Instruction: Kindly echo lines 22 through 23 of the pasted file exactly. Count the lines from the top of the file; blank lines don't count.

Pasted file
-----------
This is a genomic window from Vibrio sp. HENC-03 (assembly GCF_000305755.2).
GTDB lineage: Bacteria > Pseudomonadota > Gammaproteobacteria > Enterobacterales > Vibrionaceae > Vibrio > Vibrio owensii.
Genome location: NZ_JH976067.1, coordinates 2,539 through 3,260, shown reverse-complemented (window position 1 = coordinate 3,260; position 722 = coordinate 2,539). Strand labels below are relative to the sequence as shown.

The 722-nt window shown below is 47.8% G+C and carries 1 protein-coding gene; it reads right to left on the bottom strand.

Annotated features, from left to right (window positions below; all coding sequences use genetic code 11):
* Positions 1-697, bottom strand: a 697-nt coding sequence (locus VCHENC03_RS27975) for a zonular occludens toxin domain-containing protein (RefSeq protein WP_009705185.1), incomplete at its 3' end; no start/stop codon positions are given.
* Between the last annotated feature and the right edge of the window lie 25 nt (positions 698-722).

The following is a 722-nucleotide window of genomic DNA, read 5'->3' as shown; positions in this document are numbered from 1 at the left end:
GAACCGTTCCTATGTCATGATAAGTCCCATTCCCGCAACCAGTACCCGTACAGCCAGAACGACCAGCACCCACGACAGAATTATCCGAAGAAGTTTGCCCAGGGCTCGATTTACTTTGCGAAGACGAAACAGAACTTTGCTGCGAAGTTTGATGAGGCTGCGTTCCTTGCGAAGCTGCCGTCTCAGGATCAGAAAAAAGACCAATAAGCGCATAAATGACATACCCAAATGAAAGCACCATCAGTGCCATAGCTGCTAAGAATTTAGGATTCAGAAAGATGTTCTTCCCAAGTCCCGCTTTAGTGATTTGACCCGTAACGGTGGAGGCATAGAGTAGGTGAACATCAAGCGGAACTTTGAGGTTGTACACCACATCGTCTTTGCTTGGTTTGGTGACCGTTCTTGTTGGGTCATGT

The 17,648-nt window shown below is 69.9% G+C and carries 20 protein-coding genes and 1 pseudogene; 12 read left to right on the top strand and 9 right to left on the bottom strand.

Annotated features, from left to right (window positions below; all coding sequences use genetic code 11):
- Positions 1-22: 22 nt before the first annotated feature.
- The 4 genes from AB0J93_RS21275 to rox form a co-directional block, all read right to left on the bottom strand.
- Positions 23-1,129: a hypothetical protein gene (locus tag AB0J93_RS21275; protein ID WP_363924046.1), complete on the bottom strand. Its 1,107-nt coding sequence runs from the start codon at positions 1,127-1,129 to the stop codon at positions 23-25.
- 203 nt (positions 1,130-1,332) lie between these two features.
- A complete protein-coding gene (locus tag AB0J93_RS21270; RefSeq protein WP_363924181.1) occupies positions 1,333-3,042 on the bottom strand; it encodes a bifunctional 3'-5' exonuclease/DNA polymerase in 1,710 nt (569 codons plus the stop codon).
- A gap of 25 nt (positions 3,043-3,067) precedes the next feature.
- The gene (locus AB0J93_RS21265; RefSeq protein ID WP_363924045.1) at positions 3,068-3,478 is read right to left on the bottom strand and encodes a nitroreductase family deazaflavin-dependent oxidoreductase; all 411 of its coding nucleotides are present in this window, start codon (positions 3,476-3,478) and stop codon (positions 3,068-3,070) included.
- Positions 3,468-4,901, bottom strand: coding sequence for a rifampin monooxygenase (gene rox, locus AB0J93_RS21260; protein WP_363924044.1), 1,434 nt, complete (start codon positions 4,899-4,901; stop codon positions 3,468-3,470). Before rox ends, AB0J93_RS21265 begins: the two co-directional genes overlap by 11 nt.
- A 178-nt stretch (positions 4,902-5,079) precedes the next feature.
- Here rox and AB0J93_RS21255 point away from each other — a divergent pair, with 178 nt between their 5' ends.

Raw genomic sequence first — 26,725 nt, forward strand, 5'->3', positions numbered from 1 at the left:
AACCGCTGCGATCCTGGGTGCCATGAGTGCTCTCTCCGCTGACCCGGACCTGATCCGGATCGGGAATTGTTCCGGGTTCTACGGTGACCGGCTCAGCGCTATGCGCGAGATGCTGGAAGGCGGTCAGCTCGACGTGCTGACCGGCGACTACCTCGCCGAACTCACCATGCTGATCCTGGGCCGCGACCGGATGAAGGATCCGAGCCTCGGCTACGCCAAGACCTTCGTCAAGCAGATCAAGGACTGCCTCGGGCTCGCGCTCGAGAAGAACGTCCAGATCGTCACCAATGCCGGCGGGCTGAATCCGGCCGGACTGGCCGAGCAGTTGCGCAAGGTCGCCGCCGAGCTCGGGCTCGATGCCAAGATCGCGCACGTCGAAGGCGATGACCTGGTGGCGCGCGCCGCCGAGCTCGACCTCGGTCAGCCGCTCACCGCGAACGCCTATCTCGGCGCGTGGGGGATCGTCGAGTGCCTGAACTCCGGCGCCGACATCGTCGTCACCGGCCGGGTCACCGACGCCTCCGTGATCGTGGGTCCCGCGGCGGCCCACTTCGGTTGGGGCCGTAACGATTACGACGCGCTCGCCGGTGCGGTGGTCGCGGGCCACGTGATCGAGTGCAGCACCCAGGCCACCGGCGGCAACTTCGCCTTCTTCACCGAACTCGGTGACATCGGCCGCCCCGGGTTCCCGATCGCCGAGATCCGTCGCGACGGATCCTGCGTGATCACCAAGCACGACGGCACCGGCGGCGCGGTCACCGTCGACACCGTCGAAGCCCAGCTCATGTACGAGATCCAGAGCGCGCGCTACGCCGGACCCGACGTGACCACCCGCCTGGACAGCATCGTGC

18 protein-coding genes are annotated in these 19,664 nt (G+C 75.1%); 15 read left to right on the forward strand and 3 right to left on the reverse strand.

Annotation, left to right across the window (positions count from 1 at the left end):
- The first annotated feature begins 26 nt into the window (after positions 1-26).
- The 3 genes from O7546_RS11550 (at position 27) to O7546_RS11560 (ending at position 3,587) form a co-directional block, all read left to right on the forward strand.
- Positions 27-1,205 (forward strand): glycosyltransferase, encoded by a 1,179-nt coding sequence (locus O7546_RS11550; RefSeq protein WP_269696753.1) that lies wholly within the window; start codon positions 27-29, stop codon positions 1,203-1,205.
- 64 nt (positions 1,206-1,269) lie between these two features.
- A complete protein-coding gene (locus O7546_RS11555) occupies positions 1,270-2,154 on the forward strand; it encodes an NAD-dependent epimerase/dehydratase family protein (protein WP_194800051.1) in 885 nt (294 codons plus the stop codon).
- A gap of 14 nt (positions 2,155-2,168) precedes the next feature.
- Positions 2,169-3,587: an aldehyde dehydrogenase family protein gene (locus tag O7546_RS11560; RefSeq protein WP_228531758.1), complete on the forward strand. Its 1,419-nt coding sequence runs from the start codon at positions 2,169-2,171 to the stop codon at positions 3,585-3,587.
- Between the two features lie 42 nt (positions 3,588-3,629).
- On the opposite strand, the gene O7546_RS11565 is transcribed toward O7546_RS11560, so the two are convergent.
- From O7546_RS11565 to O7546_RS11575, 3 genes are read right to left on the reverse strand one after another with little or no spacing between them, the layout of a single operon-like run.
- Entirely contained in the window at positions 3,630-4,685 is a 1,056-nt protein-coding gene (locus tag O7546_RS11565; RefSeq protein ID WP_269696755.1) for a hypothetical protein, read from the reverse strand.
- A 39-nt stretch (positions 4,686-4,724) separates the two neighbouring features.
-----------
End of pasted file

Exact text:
Raw genomic sequence first — 26,725 nt, forward strand, 5'->3', positions numbered from 1 at the left:
AACCGCTGCGATCCTGGGTGCCATGAGTGCTCTCTCCGCTGACCCGGACCTGATCCGGATCGGGAATTGTTCCGGGTTCTACGGTGACCGGCTCAGCGCTATGCGCGAGATGCTGGAAGGCGGTCAGCTCGACGTGCTGACCGGCGACTACCTCGCCGAACTCACCATGCTGATCCTGGGCCGCGACCGGATGAAGGATCCGAGCCTCGGCTACGCCAAGACCTTCGTCAAGCAGATCAAGGACTGCCTCGGGCTCGCGCTCGAGAAGAACGTCCAGATCGTCACCAATGCCGGCGGGCTGAATCCGGCCGGACTGGCCGAGCAGTTGCGCAAGGTCGCCGCCGAGCTCGGGCTCGATGCCAAGATCGCGCACGTCGAAGGCGATGACCTGGTGGCGCGCGCCGCCGAGCTCGACCTCGGTCAGCCGCTCACCGCGAACGCCTATCTCGGCGCGTGGGGGATCGTCGAGTGCCTGAACTCCGGCGCCGACATCGTCGTCACCGGCCGGGTCACCGACGCCTCCGTGATCGTGGGTCCCGCGGCGGCCCACTTCGGTTGGGGCCGTAACGATTACGACGCGCTCGCCGGTGCGGTGGTCGCGGGCCACGTGATCGAGTGCAGCACCCAGGCCACCGGCGGCAACTTCGCCTTCTTCACCGAACTCGGTGACATCGGCCGCCCCGGGTTCCCGATCGCCGAGATCCGTCGCGACGGATCCTGCGTGATCACCAAGCACGACGGCACCGGCGGCGCGGTCACCGTCGACACCGTCGAAGCCCAGCTCATGTACGAGATCCAGAGCGCGCGCTACGCCGGACCCGACGTGACCACCCGCCTGGACAGCATCGTGC